Few diseases arouse so much fear as alzheimers, a fatal neurodegenerative disease that destroys memory and identity. The fear is compounded by the uncertainty that often surrounds the diagnosis of the most common form of dementia.
Brain autopsies remain the only way to know for sure if someone has had the disease, which the Centers for Disease Control and Prevention believe affects 6.5 million people in the USA. In recent years, sophisticated tests such as lumbar punctures and specialized PET scans have become available, but they are invasive and expensive and not routinely used.
As a result, Alzheimer’s disease is frequently misdiagnosed, especially in the early stages. Other illnesses, including depression, may have similar symptoms and require other treatments.
But simple blood tests designed to help doctors diagnose Alzheimer’s disease are now on the market. Others are on the way. The tests are seen as an important scientific breakthrough, but have sparked debate over how and when to use them.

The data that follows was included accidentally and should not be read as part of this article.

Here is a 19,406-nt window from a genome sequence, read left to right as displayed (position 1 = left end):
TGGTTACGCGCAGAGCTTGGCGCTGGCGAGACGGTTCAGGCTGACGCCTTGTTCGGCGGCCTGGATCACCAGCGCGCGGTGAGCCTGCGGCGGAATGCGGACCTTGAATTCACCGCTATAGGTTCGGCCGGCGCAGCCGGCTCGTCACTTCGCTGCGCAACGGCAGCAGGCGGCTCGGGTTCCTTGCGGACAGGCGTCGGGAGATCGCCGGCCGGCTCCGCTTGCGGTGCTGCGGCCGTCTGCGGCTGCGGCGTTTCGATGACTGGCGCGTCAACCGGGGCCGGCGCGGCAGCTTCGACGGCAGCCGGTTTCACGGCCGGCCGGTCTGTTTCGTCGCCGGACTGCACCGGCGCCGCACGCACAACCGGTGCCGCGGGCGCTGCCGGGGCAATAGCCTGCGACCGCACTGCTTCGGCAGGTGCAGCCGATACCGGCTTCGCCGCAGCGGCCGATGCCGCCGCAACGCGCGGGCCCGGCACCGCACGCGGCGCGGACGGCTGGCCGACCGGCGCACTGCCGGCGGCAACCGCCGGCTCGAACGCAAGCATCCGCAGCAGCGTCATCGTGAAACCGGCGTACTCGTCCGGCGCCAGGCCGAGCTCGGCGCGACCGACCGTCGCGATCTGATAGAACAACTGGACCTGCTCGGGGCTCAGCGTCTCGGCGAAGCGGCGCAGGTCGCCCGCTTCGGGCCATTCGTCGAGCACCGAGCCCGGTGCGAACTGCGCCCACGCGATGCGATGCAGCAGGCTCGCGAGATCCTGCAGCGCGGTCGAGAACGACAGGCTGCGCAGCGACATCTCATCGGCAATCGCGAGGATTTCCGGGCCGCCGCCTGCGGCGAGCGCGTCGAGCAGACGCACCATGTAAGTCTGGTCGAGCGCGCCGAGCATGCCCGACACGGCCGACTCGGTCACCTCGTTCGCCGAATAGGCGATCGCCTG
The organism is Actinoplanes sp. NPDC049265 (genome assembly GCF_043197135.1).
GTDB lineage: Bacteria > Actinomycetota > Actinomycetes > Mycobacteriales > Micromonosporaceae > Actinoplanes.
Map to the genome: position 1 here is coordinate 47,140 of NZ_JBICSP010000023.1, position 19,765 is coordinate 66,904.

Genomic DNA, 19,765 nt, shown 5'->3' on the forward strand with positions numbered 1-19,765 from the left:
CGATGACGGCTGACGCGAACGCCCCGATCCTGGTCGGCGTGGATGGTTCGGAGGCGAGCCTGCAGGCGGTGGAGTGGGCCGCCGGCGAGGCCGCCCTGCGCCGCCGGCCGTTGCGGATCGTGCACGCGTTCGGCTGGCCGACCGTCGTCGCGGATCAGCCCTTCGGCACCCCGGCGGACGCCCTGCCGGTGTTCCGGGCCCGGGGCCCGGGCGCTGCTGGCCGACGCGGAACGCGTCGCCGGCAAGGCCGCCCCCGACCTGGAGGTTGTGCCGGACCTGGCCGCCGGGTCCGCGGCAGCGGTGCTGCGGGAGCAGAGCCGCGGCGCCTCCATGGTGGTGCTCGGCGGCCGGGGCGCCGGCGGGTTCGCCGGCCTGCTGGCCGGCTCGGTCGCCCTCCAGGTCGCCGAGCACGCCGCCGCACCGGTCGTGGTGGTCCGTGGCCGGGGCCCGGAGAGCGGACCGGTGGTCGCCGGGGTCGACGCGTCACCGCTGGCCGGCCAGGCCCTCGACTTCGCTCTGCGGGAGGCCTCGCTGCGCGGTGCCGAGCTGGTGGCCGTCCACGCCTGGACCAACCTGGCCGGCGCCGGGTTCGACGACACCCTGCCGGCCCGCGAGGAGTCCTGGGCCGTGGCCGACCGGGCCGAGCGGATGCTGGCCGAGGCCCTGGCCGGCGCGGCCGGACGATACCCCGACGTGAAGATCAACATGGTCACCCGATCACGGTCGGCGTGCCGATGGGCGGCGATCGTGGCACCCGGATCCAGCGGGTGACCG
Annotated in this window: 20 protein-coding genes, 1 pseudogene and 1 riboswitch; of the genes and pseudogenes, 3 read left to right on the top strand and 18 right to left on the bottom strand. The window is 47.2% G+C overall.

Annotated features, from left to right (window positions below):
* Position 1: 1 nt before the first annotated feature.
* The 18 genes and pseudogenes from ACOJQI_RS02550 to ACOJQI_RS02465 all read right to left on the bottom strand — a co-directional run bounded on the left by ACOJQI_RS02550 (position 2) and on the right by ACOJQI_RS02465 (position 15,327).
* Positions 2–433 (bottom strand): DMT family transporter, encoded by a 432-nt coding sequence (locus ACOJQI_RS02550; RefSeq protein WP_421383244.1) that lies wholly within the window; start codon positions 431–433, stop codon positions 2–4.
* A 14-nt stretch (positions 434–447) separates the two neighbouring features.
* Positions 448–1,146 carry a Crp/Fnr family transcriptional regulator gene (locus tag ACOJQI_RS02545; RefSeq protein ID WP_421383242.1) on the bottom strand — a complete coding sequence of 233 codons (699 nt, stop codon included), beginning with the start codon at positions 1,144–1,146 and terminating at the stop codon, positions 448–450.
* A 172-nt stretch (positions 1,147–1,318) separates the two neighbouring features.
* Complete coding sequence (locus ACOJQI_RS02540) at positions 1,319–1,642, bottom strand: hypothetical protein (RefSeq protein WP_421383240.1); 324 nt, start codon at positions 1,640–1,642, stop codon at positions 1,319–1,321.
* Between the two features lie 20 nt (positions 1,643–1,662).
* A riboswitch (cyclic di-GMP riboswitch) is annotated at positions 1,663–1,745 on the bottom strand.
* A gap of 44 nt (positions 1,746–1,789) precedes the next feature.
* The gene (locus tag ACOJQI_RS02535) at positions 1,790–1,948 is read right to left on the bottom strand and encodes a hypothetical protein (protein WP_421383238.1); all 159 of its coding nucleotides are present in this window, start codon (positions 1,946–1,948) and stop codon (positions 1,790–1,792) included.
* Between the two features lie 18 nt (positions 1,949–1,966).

Some Experts say much more research is needed before the new tests can be widely rolled out, especially in primary care settings. Others say there is already sufficient information on the accuracy of certain tests. Everyone agrees that no test is perfect and doctors should always perform a full clinical evaluation.
Widespread use of the tests may take some time in the future – once insurance coverage improves and even more accurate next-generation tests become available. For now, none are covered by health insurance and private insurance coverage is uneven.